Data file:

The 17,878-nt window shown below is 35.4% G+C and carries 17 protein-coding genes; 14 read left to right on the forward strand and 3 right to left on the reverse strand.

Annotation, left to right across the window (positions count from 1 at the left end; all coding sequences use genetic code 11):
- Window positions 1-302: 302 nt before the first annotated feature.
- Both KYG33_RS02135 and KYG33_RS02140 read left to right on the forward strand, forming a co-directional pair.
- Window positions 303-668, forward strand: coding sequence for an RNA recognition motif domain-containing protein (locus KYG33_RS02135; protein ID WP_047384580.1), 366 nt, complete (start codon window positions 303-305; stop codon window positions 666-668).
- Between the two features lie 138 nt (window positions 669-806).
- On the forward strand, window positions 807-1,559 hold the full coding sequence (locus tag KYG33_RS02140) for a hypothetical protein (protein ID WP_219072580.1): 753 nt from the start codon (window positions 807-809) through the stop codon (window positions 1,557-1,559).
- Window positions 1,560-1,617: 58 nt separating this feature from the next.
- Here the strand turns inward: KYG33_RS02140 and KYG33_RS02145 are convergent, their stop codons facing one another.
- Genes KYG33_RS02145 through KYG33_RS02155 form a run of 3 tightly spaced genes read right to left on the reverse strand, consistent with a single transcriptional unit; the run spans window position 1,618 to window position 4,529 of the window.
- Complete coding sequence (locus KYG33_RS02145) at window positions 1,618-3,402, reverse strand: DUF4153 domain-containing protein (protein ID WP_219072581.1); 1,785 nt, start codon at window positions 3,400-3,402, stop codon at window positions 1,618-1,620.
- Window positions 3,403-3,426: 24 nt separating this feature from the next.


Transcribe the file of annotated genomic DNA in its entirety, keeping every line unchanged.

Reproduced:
The 17,878-nt window shown below is 35.4% G+C and carries 17 protein-coding genes; 14 read left to right on the forward strand and 3 right to left on the reverse strand.

Annotation, left to right across the window (positions count from 1 at the left end; all coding sequences use genetic code 11):
- Window positions 1-302: 302 nt before the first annotated feature.
- Both KYG33_RS02135 and KYG33_RS02140 read left to right on the forward strand, forming a co-directional pair.
- Window positions 303-668, forward strand: coding sequence for an RNA recognition motif domain-containing protein (locus KYG33_RS02135; protein ID WP_047384580.1), 366 nt, complete (start codon window positions 303-305; stop codon window positions 666-668).
- Between the two features lie 138 nt (window positions 669-806).
- On the forward strand, window positions 807-1,559 hold the full coding sequence (locus tag KYG33_RS02140) for a hypothetical protein (protein ID WP_219072580.1): 753 nt from the start codon (window positions 807-809) through the stop codon (window positions 1,557-1,559).
- Window positions 1,560-1,617: 58 nt separating this feature from the next.
- Here the strand turns inward: KYG33_RS02140 and KYG33_RS02145 are convergent, their stop codons facing one another.
- Genes KYG33_RS02145 through KYG33_RS02155 form a run of 3 tightly spaced genes read right to left on the reverse strand, consistent with a single transcriptional unit; the run spans window position 1,618 to window position 4,529 of the window.
- Complete coding sequence (locus KYG33_RS02145) at window positions 1,618-3,402, reverse strand: DUF4153 domain-containing protein (protein ID WP_219072581.1); 1,785 nt, start codon at window positions 3,400-3,402, stop codon at window positions 1,618-1,620.
- Window positions 3,403-3,426: 24 nt separating this feature from the next.